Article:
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Don Ellis: Connection

Read "Connection" reviewed by Jim Santella

In the early 1970s, Don Ellis reshaped his big band, dropping the three acoustic basses and substituted one Fender bass. His guitarist added echoplex effects and wah-wah sensations, taking the group away from its straight-ahead big band sound and plunging it into the electronic decade. The band got connected to pop culture.

Ellis made a few changes from the standpoint of his trumpet leadership, too. His bright post bop technique, with its fluid syncopation, continued to lead with ...

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Don Ellis: Essence

Read "Essence" reviewed by Michael McCaw

Essence is a gem of an album that warranted reissue long before now. Originally pressed for Pacific in 1962, it's firmly rooted in a lot of the sounds developed during the sixties--one foot steeped in the tradition and the other lunging towards new ideas. And like the best music, it retains its excitement some forty years later.Don Ellis' early recordings usually featured trumpet-led ensembles full of the angles that permeate his more recognized big band work that emerged ...

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Don Ellis: Live At Montreux

Read "Live At Montreux" reviewed by Jim Santella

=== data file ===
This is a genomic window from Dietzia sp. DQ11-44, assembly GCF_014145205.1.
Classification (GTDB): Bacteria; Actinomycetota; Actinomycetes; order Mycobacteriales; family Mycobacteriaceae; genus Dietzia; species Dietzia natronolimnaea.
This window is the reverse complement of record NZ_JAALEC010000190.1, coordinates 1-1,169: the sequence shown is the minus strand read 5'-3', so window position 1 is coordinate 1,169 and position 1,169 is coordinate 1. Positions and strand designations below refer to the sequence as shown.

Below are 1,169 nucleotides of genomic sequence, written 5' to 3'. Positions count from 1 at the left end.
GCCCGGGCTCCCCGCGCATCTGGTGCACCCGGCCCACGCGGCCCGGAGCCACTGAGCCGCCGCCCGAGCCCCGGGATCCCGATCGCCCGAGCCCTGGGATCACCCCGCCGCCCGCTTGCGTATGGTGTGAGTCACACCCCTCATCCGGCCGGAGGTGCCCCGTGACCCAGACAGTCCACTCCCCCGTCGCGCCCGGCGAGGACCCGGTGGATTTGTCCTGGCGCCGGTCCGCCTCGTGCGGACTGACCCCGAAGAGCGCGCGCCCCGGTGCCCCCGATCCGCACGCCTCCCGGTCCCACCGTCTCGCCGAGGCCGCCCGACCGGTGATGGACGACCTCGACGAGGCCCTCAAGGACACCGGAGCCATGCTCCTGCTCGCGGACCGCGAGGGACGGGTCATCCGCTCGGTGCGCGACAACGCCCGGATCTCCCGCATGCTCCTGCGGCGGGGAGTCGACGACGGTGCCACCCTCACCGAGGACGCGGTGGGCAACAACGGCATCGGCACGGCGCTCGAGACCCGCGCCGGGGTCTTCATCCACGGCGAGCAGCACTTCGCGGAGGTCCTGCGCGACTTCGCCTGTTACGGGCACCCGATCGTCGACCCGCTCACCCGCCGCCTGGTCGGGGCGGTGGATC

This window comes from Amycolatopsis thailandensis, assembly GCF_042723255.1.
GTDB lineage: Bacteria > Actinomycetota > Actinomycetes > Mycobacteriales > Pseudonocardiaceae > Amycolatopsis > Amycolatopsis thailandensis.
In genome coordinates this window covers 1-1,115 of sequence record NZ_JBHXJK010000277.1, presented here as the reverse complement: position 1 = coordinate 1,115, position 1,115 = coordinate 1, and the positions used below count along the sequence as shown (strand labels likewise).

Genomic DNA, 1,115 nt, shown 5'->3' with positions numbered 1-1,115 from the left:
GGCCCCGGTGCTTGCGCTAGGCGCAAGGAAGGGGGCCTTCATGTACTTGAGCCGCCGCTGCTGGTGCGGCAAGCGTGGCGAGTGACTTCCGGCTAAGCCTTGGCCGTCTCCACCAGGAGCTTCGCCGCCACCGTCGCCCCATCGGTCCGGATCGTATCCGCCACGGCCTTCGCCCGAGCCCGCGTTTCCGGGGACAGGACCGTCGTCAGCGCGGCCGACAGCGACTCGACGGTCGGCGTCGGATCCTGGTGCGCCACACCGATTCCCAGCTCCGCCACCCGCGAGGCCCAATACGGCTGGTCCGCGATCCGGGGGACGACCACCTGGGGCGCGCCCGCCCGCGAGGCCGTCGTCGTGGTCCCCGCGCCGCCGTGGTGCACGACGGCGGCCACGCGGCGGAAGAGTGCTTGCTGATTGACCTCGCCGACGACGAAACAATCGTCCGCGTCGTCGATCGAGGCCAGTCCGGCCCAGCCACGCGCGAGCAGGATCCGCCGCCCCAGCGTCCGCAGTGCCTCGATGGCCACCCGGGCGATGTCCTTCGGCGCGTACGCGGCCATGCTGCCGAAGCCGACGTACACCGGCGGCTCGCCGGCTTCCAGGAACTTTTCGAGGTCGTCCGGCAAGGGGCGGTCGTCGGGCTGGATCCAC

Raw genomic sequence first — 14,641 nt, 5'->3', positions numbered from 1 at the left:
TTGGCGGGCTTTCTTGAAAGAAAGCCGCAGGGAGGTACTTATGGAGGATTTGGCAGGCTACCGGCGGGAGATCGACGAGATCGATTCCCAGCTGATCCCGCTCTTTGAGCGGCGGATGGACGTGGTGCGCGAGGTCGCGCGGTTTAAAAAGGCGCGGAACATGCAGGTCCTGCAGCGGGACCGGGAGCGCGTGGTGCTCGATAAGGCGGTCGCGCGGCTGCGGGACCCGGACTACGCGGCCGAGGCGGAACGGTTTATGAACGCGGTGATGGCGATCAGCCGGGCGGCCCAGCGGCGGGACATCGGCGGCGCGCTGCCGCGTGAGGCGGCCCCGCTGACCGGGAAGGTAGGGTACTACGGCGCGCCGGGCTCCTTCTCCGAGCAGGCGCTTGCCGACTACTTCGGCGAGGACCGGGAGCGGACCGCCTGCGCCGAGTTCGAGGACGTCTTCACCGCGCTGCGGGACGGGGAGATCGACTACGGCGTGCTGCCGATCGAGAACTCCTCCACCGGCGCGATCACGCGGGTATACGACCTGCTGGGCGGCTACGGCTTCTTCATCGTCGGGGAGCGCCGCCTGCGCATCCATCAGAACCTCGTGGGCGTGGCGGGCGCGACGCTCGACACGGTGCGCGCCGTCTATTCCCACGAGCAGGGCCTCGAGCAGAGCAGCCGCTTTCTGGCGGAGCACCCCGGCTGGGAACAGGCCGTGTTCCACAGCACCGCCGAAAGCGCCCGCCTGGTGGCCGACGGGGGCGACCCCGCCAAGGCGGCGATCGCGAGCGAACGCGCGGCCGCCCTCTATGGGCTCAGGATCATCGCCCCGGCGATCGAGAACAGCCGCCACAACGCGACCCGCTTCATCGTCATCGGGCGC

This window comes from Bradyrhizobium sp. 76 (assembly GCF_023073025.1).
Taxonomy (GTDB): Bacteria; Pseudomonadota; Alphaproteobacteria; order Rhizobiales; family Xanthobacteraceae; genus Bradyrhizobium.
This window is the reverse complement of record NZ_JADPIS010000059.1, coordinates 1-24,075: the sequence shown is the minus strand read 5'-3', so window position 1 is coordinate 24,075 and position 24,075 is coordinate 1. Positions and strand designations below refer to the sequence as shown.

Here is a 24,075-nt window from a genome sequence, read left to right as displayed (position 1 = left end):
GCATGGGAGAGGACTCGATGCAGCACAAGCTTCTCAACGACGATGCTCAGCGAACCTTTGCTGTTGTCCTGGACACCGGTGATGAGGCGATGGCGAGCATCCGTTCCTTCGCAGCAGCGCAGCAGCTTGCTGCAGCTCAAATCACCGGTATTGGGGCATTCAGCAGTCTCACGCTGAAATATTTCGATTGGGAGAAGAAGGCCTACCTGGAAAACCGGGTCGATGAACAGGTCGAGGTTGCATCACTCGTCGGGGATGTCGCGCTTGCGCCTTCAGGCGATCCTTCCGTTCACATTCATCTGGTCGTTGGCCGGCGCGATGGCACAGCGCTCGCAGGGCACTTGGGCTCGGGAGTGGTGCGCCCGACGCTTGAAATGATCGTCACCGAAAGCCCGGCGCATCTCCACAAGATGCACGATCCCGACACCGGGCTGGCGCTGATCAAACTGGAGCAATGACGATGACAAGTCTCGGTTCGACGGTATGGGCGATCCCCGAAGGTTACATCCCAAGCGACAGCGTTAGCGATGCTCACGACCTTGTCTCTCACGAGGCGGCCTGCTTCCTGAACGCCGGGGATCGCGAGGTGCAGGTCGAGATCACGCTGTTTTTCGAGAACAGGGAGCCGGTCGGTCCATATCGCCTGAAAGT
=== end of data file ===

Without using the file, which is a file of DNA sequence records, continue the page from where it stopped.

Recorded 27 years ago, this album from the Don Ellis library contains all the rhythmic and polyphonic excitement that you’d expect from such a pioneer in modern big band jazz. With this CD release, the original LP has been augmented by the addition of three previously unreleased tracks that came from the same Montreux performance.

With his trumpet in hand, and an instrumentation that exceeds the norm, Ellis gave the world a remarkable sound. His compositions and ...

LATE NIGHT THOUGHTS ON JAZZ

Don Ellis, Dave Douglas, and the 'Progression' of Jazz

Read "Don Ellis, Dave Douglas, and the 'Progression' of Jazz" reviewed by Marshall Bowden

A few weekends ago I was watching reruns of the old Ed Sullivan Show on my local PBS station, when who should appear but Don Ellis. I had been a bit of an Ellis fan in my rock-influenced teenage years, and it was interesting and a bit surreal to suddenly see him on my television screen leading his big band, dressed in full sixties sartorial regalia. During the end of the 1960s and into the '70s, Ellis led ...

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Don Ellis: Live at Montreux

Read "Live at Montreux" reviewed by C. Michael Bailey

Living and Dying in 7/8 time...

Don Ellis no more gave a damn about the status quo in Jazz than the man in the moon did. He was not so much an iconoclast as a creative, happy-go-lucky creator of interesting music who was not so much out to make a point as to try something new and different and maybe make some descent music at the same time. Koch Jazz and re-released Ellis’ last recording, Live at Montreux, in an ...

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Don Ellis: Live In 3 2/3 /4 Time

Read "Live In 3 2/3 /4 Time" reviewed by Jim Santella

Don Ellis wrote and arranged in unusual meters, and yet was able to make each composition swing. He’d drive home the time signature to his audience by providing for congas, timbales, cowbell and three double basses to repeat the meter in an ostinato fashion. And of course the whole band would get into the action, accenting where appropriate to achieve 5, 7, 11, 13 or 19 beats to the measure. Eventually the trumpeter would step in and improvise over that ...